Federal relief for renters
President Trump signed the Coronavirus Aid, Relief, and Economic Security (CARES) Act into law on March 27. It’s a $2 trillion package aimed at providing financial relief to Americans under financial pressure. Individuals will receive $1,200 in aid, plus an extra $500 per child.
The CARES Act also provides eviction protection for people who live in federally backed housing, safeguarding one in four rentals nationwide. Renters living in a Federal Housing Association (FHA), Fannie Mae, or Freddie Mac-financed property can’t be evicted for 90 to 120 days.
Eviction suspensions and rent law by state
Most states have moratoriums on evictions in case renters fail to make their payments. But some states aren’t acting at all.
To get a better idea of how states are responding, here’s a quick look at where the states stand:
|Coronavirus rent and eviction moratoriums by state|
|States barring evictions||Alabama, Alaska, Arizona, California, Colorado, Connecticut, Delaware, Florida, Hawaii, Idaho, Illinois, Indiana, Iowa, Kansas, Kentucky, Maine, Maryland, Massachusetts, Michigan, Montana, Nebraska, Nevada, New Hampshire, New Jersey, New Mexico, New York, North Carolina, North Dakota, Oklahoma, Oregon, Pennsylvania, Rhode Island, South Carolina, Tennessee, Texas, Utah, Vermont, Virginia, Washington, Washington, D.C., Wisconsin|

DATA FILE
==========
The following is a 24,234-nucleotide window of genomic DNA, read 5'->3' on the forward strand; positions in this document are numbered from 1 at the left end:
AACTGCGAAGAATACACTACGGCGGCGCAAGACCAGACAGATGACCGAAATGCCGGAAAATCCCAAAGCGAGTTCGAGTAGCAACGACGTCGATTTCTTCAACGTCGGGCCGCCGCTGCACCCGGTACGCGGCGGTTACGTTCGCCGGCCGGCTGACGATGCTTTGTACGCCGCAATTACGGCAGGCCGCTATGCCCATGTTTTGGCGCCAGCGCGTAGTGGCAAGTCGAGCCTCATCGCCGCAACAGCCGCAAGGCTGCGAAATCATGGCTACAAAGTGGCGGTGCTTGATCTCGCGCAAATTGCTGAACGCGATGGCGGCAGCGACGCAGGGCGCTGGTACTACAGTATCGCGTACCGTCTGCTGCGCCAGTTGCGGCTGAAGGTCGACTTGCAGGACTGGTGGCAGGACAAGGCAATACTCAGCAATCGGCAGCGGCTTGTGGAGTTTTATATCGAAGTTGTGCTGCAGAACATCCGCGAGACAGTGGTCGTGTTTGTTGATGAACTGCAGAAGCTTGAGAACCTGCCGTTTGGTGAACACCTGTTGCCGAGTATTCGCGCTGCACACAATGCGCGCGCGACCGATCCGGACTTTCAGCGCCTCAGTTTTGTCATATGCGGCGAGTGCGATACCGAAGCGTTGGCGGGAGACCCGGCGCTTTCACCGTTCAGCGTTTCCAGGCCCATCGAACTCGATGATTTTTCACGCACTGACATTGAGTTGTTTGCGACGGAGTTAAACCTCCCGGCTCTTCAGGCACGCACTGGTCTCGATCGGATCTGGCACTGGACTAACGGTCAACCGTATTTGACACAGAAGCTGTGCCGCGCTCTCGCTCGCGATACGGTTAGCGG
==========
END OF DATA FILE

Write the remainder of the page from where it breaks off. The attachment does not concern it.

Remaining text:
|States taking partial action||Louisiana, Missouri, Ohio|
|States that have not taken action||Arkansas, Georgia, Mississippi, South Dakota, Wyoming|
Rent help: How to get coronavirus rent relief
If you’re worried about how you’re going to pay rent, you’re not alone. Luckily, most states have provisions to ensure you can remain in your home for the next couple of months or longer. This doesn’t mean you won’t have to pay rent at all, but the moratoriums buy you some time so you can get back to work and back on your feet. Here are six tips on how to get relief on rent during coronavirus:
1. Know where your state stands — and what your rights are